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Widow of North Texas postal worker who died of heat-related illness says not enough is done to keep workers safe

Widow of North Texas postal worker who died of heat-related illness says not enough is done to keep
Widow of North Texas postal worker who died of heat-related illness says not enough is done to keep 02:23

DALLAS — The widow of a Dallas postal worker who died of a heat-related illness said that the U.S. Postal Service is not doing enough to keep workers safe.

Eugene Gates Jr. collapsed last year while delivering mail on a day when the heat index reached 113 degrees. A year later, his widow worries that it will happen again if something doesn't change. 

It's been a full year of firsts for Carla Gates without her husband Eugene by her side.

"He was my best friend. And living alone, going through life without him, it's a totally different feeling," she said.

A 36-year veteran mail carrier, the medical examiner ruled that Gates died from the heat and heart disease. His wife said the vehicle he was driving that day was not air-conditioned.

"They have a multi-billion dollar industry, and they are not looking out for the welfare of their employees," she said. "I want the world to know that the Postal Service did not care about their employees at all." 

OSHA fined the U.S. Postal Service more than $15,000 for not protecting Gates from the heat. The citation lists recommended measures, including earlier start times and a heat acclimatization plan. But Kimetra Lewis with the National Association of Letter Carriers said there has been no systemic change. And that fine is still pending. 

"Safety should always come first. And I just feel like the Postal Service hadn't put a priority to it," Lewis said. "And I'm worried and concerned that the same things that occurred last year will reoccur this year." 

That's Gates' concern as well. And she said she'll be the voice her husband can't be to prevent it.

"I'm just praying that someone, someone will listen and open up the doors of heaven to say, 'Okay, we get it now. Something is wrong.'"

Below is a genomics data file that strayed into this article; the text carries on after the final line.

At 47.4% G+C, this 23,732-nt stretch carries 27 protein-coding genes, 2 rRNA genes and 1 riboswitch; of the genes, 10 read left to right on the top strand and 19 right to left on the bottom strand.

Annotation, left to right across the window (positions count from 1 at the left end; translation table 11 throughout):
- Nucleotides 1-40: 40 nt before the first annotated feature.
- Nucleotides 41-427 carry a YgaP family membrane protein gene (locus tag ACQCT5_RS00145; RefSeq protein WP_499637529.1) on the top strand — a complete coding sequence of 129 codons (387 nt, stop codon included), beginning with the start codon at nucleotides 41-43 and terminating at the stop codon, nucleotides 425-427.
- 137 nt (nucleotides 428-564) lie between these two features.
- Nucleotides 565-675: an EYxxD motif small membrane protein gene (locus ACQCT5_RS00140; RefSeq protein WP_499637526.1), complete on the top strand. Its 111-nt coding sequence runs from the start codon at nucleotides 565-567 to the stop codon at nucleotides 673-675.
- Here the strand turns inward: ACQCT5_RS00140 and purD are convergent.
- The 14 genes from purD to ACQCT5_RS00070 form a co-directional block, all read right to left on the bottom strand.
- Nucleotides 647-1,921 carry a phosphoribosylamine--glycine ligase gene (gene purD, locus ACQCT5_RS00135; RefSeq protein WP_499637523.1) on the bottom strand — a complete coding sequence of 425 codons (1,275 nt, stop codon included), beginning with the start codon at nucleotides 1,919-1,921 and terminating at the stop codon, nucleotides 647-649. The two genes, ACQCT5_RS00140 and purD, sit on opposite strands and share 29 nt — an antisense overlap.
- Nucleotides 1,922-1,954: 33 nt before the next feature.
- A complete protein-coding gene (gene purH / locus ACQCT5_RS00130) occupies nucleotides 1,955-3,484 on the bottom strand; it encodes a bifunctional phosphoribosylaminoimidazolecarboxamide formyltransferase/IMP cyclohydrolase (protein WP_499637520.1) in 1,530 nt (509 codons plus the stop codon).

On Tuesday morning, the USPS sent the following statement in response to a request for comment:

Our carriers deliver the mail throughout the year during varying temperatures and climatic conditions. This includes during the summer months when the temperatures rise throughout the country. The safety of our employees is a top priority, and the U.S. Postal Service has implemented a national Heat Illness Prevention Program (HIPP) for all employees. In connection with the HIPP, the Postal Service provides mandatory heat-related and other safety training and instruction to all employees and assures they have the resources needed to do their jobs safely. Carriers are reminded to ensure they're hydrated, wear appropriate clothing, including hats, get in the shade whenever possible, and to take sufficient amounts of water and ice with them out on their routes. Carriers are further instructed to contact 9-1-1 in the event they begin experiencing any symptoms of heat exhaustion or heat stroke, and they are provided with information to help them identify the symptoms associated with these two forms of heat illness. 

The HIPP is triggered during the period of April 1 through October 31 and at any other time when weather reports issued by the National Weather Service (NWS) for a particular work location indicate that the outdoor heat index temperatures are expected to exceed 80 degrees Fahrenheit during the course of a workday or work shift. The Postal Service requires annual completion of a training course on heat stress by all employees in every facility.

For FY 2024, the Postal Service has expanded the reach of its HIPP by adding the HIPP training to new employee orientation to ensure we reach all new employees with this critical information in the event their assigned units have already received the annual HIPP training before they start work for the Postal Service.

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